On weight loss plans, the big reason for the water recommendation is to give people an easy first step to self-discipline or will power or routine. It's also a good idea always to drink something non-caloric whenever you think you're hungry or have the munchies. Thirst sometimes feels like hunger.
But no, you don't have to drink any set amount in order to lose weight.
As for drinking too much, that's not likely. In fact, your dad should ask his doctor why he said that. Usually the only reason people are told to restrict water intake is if the doctor suspects kidney troubles. Dad definitely needs to know if there's something going on. Two liters is not excessive by any means.
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79 8/27/13 7:04 P
as the others have said, drink for yourself.
We get tons of water in our daily lives, from coffee, fruits, soups, yogurt, etc. Water has some advantages for dieters, IMO, but they are more psychological than biological. I think a full glass of water, tea or whatever else i'm drinking, in the morning helps get me started on the day. I think a full glass at every meal makes me feel "fuller".
and for me, tea, coffee, and other non or low cal liquids help give me a sense of "taste" when i have the "nibbles".
I always thought that the push to drink more water wasn't necessarily to drink the water, but to avoid drinking other things.
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There is no evidence to support any absolute amount of water. None. Our thirst mechanism is pretty damn good. Follow it.
The one thing about water, specifically, drinking more of it is that it becomes a substitute for caloric beverages which is a great benefit. If you're drinking calories, that's a quick way to cut intake without much effort. Go for the water instead, but stay sane.
"he recommends drinking your body weight in ounces of water" Let's see, that puts me at - 22 cups of water?!!!!?!!? That's a bit much, LOL.
I think that generally most people don't drink enough water, but it is absolutely possible to have too much as well. 8 is generally a good target to strive for, but if you get 7, or 6, or 5, it may be right for you. There's plenty of water in the foods we eat which counts, as well as other beverages. It's hard to say in definites exactly how much one should drink.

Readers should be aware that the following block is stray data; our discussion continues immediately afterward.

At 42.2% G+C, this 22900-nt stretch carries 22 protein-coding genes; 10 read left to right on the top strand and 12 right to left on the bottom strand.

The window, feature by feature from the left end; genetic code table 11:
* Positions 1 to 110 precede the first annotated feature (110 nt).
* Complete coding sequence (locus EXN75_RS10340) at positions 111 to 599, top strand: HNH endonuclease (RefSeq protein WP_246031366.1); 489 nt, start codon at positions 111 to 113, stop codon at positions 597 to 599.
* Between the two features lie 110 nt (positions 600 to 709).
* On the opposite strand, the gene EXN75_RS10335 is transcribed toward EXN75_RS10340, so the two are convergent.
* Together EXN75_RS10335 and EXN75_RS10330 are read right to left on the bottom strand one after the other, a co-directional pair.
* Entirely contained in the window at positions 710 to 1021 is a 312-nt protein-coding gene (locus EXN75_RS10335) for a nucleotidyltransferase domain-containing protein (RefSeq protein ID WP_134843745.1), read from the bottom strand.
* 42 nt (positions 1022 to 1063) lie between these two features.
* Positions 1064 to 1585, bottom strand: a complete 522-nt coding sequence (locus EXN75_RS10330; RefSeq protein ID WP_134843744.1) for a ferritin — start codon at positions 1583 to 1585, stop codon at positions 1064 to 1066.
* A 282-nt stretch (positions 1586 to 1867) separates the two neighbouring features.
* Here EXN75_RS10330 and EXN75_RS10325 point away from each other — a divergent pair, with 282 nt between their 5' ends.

I will say though, that 22 is too much for ANYONE.
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9,666 8/27/13 12:59 P
No, all that water isn't strictly necessary. Drink to thirst, and to urine color... if your urine's pale, straw yellow, you're well hydrated.
Staying hydrated IS important, but overdoing it can absolutely have negative consequences. Drinking your weight in water is definitely overdoing it, and has no basis in science. A gallon's the same; no recommendation that's sane. There is no benefit, other than perhaps fighting hunger cravings, since our bodies sometimes mistake thirst for hunger.
Now, on a hot, humid day with lots of exercise? You might end up needing that, but for most people, that's too much. THe more you exercise, you may drink that much because you've needed it, but you don't have to drink that much just because someone tells you to.
In fact, the 8 glass rule is just a guideline... that also has no real basis! It's a good goal, though. It's achievable for most people without overdoing it.
Drinking a lot of water is good for your body, but that's just too much for most people, honestly. Also keep in mind that this includes any fluids you drink; it doesn't HAVE to be pure water, all the time. ;) I count my tea, as well!
I am so confused about recommendations to drink 8 cups of water per day. I am starting the Chris Powell Carb Cycling program, and he recommends drinking your body weight in ounces of water. I have tried Weight Watchers in the past, and they also recommend drinking a gallon of water a day. I recently read that there is absolutely no research to support drinking all that water, even though weight loss programs always recommend it. My dad's doctor told him that drinking more than 2 liters a day could negatively affect his potassium levels. I am wondering if someone can tell me if there is hard evidence to support the recommendations to drink a lot of water every day.